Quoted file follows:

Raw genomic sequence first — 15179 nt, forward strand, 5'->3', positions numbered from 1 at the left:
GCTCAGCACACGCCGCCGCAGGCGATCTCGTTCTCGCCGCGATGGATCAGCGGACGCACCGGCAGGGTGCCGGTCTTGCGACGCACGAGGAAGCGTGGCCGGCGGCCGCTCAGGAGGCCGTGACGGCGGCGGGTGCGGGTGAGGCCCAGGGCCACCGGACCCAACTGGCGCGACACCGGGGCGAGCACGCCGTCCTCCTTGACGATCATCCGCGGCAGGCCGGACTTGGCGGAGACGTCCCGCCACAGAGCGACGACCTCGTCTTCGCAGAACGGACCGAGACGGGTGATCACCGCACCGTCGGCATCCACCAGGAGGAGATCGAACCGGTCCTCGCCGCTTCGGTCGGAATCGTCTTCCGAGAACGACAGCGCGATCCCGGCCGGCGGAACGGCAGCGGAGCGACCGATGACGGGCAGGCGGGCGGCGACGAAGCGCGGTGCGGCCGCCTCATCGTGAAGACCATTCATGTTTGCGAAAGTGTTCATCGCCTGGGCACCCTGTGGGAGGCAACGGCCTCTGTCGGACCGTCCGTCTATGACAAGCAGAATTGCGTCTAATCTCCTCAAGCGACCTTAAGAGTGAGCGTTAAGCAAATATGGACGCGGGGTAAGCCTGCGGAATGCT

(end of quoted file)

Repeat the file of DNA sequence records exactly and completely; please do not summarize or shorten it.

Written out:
Raw genomic sequence first — 15179 nt, forward strand, 5'->3', positions numbered from 1 at the left:
GCTCAGCACACGCCGCCGCAGGCGATCTCGTTCTCGCCGCGATGGATCAGCGGACGCACCGGCAGGGTGCCGGTCTTGCGACGCACGAGGAAGCGTGGCCGGCGGCCGCTCAGGAGGCCGTGACGGCGGCGGGTGCGGGTGAGGCCCAGGGCCACCGGACCCAACTGGCGCGACACCGGGGCGAGCACGCCGTCCTCCTTGACGATCATCCGCGGCAGGCCGGACTTGGCGGAGACGTCCCGCCACAGAGCGACGACCTCGTCTTCGCAGAACGGACCGAGACGGGTGATCACCGCACCGTCGGCATCCACCAGGAGGAGATCGAACCGGTCCTCGCCGCTTCGGTCGGAATCGTCTTCCGAGAACGACAGCGCGATCCCGGCCGGCGGAACGGCAGCGGAGCGACCGATGACGGGCAGGCGGGCGGCGACGAAGCGCGGTGCGGCCGCCTCATCGTGAAGACCATTCATGTTTGCGAAAGTGTTCATCGCCTGGGCACCCTGTGGGAGGCAACGGCCTCTGTCGGACCGTCCGTCTATGACAAGCAGAATTGCGTCTAATCTCCTCAAGCGACCTTAAGAGTGAGCGTTAAGCAAATATGGACGCGGGGTAAGCCTGCGGAATGCT